Are You Unhappy? Walk This Far Before Breakfast, Says Science
If you ever struggle with prolonged unhappiness—or worse, symptoms associated with depression—there's no better place to start rectifying matters than at the gym. According to the health experts at the University of Minnesota, adding some more physical activity to your days promotes better mood, more self-confidence, and creates a sense of empowerment.
Research shows that adding a simple walk to your daily routine provides a host of mental health benefits. For example, research conducted at Harvard University and published in JAMA Psychiatry reports that getting in just one hour of walking per day may cut the risk of depressive feelings by over a quarter.
"We saw a 26% decrease in odds for becoming depressed for each major increase in objectively measured physical activity," says study author Karmel Choi, Ph.D., a clinical and research fellow at the Harvard T.H. Chan School of Public Health. "This increase in physical activity is what you might see on your activity tracker if you replaced 15 minutes of sitting with 15 minutes of running, or one hour of sitting with one hour of moderate activity like brisk walking."
Moreover, walking helps your mind in more ways than just mood. This study published in the Journal of Experimental Psychology: Learning, Memory, and Cognition found that walking can also help spark a "free flow" of creative thoughts and ideas. Meanwhile, another study published in the British Journal of Sports Medicine found that a 30-minute morning walk helped a group of older adults improve their thinking skills, memory, and mental clarity.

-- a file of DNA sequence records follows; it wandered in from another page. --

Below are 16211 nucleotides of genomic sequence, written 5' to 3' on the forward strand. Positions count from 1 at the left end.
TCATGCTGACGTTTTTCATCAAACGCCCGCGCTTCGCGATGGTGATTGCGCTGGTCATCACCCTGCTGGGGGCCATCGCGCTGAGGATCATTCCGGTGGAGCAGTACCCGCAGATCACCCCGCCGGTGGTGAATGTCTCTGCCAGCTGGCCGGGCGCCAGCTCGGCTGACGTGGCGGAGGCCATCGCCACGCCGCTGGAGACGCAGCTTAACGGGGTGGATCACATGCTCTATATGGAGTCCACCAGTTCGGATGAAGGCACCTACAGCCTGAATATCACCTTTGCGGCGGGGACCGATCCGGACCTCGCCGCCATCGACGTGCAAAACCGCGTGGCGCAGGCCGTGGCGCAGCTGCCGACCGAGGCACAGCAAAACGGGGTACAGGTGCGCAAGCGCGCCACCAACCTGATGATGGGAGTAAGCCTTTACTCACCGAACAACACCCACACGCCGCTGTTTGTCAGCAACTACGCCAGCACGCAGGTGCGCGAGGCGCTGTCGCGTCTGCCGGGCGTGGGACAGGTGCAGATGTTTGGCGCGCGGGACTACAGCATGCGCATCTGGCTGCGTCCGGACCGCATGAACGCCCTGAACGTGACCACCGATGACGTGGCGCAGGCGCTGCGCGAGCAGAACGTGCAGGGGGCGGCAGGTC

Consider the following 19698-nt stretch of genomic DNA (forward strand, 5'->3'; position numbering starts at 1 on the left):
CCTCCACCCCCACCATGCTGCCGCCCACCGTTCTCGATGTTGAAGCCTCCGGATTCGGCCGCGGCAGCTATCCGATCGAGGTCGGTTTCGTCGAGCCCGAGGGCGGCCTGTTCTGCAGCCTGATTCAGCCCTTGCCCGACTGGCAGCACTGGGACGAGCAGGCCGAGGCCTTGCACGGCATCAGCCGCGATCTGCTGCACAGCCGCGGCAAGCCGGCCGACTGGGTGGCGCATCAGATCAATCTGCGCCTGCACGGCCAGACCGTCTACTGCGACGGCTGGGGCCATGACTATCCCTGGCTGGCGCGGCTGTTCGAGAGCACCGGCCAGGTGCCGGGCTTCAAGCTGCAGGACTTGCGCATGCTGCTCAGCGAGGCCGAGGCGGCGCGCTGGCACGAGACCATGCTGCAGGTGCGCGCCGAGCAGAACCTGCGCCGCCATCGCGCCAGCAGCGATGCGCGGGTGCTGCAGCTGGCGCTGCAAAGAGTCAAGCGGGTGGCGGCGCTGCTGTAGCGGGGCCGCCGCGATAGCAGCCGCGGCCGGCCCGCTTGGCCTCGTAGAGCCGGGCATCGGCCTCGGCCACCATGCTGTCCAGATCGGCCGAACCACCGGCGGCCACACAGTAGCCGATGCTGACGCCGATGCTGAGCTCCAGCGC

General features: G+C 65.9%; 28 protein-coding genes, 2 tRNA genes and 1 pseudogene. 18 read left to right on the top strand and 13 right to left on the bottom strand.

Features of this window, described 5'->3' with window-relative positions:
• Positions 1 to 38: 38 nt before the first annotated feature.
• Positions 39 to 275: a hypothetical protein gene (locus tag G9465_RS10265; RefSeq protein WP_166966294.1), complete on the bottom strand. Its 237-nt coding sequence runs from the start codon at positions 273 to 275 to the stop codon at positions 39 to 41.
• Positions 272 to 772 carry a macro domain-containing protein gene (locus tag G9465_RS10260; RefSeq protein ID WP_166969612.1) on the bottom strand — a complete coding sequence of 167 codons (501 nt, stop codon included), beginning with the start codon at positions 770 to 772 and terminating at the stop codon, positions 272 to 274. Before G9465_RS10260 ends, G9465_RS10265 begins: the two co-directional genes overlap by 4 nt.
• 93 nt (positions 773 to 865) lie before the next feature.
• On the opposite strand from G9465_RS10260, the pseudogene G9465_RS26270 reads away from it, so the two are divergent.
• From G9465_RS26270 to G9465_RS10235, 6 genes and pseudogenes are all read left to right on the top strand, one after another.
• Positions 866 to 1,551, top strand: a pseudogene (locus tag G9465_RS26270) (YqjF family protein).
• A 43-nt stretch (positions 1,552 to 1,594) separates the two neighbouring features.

Oh, and speaking of the morning, the AM is a perfect time to get in your daily steps for a number of reasons. Always find yourself groggily reaching for some morning coffee? Research published in Physiology and Behavior reports that as little as 10 minutes of walking in the morning can provide a greater energy boost than a cup of java. Additionally, a study released in the scientific journal Medicine & Science in Sports & Exercise found that a 45-minute brisk morning walk helped participants better resist tempting images of various foods.
So how far should you walk each morning? Per WebMD: "A good rule of thumb is to walk for 30-45 minutes, either all at once or broken into 10-minute chunks. This ends up being about 2-4 miles. You can measure your distance by wearing a watch to measure the time or buckling a pedometer to your belt to measure the distance."
But let's face it: If 20 minutes is all you have, that's better than no walking. But considering the findings previously mentioned from Harvard, if you can extend your daily walks to a full hour, you may be even find them more helpful at boosting your feelings of happiness. For even more ways to make your daily walk even more enjoyable and helpful, read on, because we've listed them right here. And for more great walking advice, see here for The Secrets to Walking Your Way to a Longer Life, Say Experts.
Walk to Work
As more and more companies begin opening up their offices to employees once more, you may be feeling pretty bummed about getting back to a daily commute. But, if geographically feasible, walking to your job can be a great way of making your commute work for you.
This study published in the scientific journal Preventive Medicine found walking or cycling to work helps improve both mental health and overall wellbeing. Additionally, "active commuters" showed stronger concentration skills and fewer signs of stress.